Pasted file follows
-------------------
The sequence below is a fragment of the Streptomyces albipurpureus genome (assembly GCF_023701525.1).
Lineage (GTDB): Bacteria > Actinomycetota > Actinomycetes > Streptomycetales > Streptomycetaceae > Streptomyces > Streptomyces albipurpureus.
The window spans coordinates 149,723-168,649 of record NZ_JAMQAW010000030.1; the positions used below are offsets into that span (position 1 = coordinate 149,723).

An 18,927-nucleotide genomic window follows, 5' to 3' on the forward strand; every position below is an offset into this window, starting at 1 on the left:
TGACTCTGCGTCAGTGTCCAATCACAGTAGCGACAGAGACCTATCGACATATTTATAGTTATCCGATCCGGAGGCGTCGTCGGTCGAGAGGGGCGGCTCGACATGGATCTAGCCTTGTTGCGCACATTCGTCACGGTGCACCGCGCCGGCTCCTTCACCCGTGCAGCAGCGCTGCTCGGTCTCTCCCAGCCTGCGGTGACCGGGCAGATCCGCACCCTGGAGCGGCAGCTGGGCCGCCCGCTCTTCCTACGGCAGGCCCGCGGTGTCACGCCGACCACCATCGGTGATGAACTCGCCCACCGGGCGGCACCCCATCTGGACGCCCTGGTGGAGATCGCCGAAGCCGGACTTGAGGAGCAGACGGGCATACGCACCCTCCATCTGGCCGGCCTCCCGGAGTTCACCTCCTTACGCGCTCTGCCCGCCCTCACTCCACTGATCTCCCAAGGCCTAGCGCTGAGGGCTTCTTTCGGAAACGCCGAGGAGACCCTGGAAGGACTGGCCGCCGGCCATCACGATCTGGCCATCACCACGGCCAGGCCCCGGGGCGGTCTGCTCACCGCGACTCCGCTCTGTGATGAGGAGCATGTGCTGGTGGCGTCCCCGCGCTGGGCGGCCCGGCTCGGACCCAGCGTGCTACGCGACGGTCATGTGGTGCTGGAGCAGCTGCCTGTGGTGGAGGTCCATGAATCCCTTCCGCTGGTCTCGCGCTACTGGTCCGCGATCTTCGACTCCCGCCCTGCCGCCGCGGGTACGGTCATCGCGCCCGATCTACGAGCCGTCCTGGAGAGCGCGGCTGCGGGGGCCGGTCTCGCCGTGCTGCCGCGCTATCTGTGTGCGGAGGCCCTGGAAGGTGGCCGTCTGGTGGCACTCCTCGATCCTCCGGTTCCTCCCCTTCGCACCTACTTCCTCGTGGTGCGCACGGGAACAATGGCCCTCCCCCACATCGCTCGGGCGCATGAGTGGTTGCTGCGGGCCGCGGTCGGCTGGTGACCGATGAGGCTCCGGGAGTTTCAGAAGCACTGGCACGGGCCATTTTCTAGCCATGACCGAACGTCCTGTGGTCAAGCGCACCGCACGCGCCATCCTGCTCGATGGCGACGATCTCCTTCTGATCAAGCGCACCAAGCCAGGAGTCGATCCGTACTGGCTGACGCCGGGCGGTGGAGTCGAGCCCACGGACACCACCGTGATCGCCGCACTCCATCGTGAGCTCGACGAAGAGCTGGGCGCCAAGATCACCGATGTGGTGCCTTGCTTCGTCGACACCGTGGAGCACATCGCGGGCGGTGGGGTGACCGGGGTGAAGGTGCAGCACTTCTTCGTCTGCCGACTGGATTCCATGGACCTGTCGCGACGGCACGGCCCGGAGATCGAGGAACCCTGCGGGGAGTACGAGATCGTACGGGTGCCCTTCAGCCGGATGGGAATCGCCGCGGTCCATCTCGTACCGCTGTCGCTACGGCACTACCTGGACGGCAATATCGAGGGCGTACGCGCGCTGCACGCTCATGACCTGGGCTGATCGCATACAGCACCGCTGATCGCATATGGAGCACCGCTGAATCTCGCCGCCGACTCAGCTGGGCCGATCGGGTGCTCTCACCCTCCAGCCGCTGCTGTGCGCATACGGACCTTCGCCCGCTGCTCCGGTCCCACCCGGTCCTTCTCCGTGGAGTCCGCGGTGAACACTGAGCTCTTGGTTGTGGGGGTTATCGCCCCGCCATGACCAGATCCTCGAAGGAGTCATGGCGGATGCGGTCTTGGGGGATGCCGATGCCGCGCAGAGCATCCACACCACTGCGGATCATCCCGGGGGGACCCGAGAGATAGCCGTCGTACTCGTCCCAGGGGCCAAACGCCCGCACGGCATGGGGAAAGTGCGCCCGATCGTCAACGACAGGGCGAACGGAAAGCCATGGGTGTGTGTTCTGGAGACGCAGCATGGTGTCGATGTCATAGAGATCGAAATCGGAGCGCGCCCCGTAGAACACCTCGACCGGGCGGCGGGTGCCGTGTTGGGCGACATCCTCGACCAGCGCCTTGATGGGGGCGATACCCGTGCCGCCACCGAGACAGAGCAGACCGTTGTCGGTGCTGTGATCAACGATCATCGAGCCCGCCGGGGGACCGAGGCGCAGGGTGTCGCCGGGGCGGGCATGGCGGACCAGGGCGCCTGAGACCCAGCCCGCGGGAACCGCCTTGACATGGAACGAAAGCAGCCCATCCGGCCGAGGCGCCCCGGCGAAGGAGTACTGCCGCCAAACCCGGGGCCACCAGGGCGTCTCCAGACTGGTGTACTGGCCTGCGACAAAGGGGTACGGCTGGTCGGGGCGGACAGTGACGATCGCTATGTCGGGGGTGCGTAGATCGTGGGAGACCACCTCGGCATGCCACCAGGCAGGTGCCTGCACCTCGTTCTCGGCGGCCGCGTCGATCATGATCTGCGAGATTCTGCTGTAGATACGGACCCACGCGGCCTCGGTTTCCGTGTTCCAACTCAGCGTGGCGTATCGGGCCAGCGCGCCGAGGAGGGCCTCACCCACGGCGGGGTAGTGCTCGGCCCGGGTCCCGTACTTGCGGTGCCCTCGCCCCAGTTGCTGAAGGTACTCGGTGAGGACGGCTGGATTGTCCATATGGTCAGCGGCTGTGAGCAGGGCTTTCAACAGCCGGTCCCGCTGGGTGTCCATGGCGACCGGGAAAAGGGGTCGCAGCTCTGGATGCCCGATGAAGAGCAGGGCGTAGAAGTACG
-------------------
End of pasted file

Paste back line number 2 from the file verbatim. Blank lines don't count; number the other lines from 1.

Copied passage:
Lineage (GTDB): Bacteria > Actinomycetota > Actinomycetes > Streptomycetales > Streptomycetaceae > Streptomyces > Streptomyces albipurpureus.